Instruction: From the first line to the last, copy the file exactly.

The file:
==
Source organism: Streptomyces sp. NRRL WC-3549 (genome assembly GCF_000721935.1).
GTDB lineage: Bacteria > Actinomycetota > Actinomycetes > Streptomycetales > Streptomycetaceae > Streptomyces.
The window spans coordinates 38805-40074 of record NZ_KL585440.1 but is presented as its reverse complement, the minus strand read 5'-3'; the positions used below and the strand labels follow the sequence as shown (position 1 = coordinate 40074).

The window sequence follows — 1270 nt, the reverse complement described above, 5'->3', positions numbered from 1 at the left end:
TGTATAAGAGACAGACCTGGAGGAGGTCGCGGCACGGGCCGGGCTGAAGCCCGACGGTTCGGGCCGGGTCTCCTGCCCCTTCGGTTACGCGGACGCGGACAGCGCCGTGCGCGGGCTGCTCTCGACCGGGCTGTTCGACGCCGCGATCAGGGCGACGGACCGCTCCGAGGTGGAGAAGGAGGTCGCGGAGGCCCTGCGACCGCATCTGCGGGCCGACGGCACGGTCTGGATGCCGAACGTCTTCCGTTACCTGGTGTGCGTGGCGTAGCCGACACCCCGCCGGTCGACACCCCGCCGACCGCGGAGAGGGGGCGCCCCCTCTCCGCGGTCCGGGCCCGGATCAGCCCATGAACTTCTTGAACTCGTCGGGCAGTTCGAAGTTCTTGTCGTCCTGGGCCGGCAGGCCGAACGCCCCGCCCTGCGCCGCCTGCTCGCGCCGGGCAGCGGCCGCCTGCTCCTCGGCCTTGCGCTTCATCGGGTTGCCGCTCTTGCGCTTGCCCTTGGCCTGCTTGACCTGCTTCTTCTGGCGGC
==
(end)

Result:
Source organism: Streptomyces sp. NRRL WC-3549 (genome assembly GCF_000721935.1).
GTDB lineage: Bacteria > Actinomycetota > Actinomycetes > Streptomycetales > Streptomycetaceae > Streptomyces.
The window spans coordinates 38805-40074 of record NZ_KL585440.1 but is presented as its reverse complement, the minus strand read 5'-3'; the positions used below and the strand labels follow the sequence as shown (position 1 = coordinate 40074).

The window sequence follows — 1270 nt, the reverse complement described above, 5'->3', positions numbered from 1 at the left end:
TGTATAAGAGACAGACCTGGAGGAGGTCGCGGCACGGGCCGGGCTGAAGCCCGACGGTTCGGGCCGGGTCTCCTGCCCCTTCGGTTACGCGGACGCGGACAGCGCCGTGCGCGGGCTGCTCTCGACCGGGCTGTTCGACGCCGCGATCAGGGCGACGGACCGCTCCGAGGTGGAGAAGGAGGTCGCGGAGGCCCTGCGACCGCATCTGCGGGCCGACGGCACGGTCTGGATGCCGAACGTCTTCCGTTACCTGGTGTGCGTGGCGTAGCCGACACCCCGCCGGTCGACACCCCGCCGACCGCGGAGAGGGGGCGCCCCCTCTCCGCGGTCCGGGCCCGGATCAGCCCATGAACTTCTTGAACTCGTCGGGCAGTTCGAAGTTCTTGTCGTCCTGGGCCGGCAGGCCGAACGCCCCGCCCTGCGCCGCCTGCTCGCGCCGGGCAGCGGCCGCCTGCTCCTCGGCCTTGCGCTTCATCGGGTTGCCGCTCTTGCGCTTGCCCTTGGCCTGCTTGACCTGCTTCTTCTGGCGGC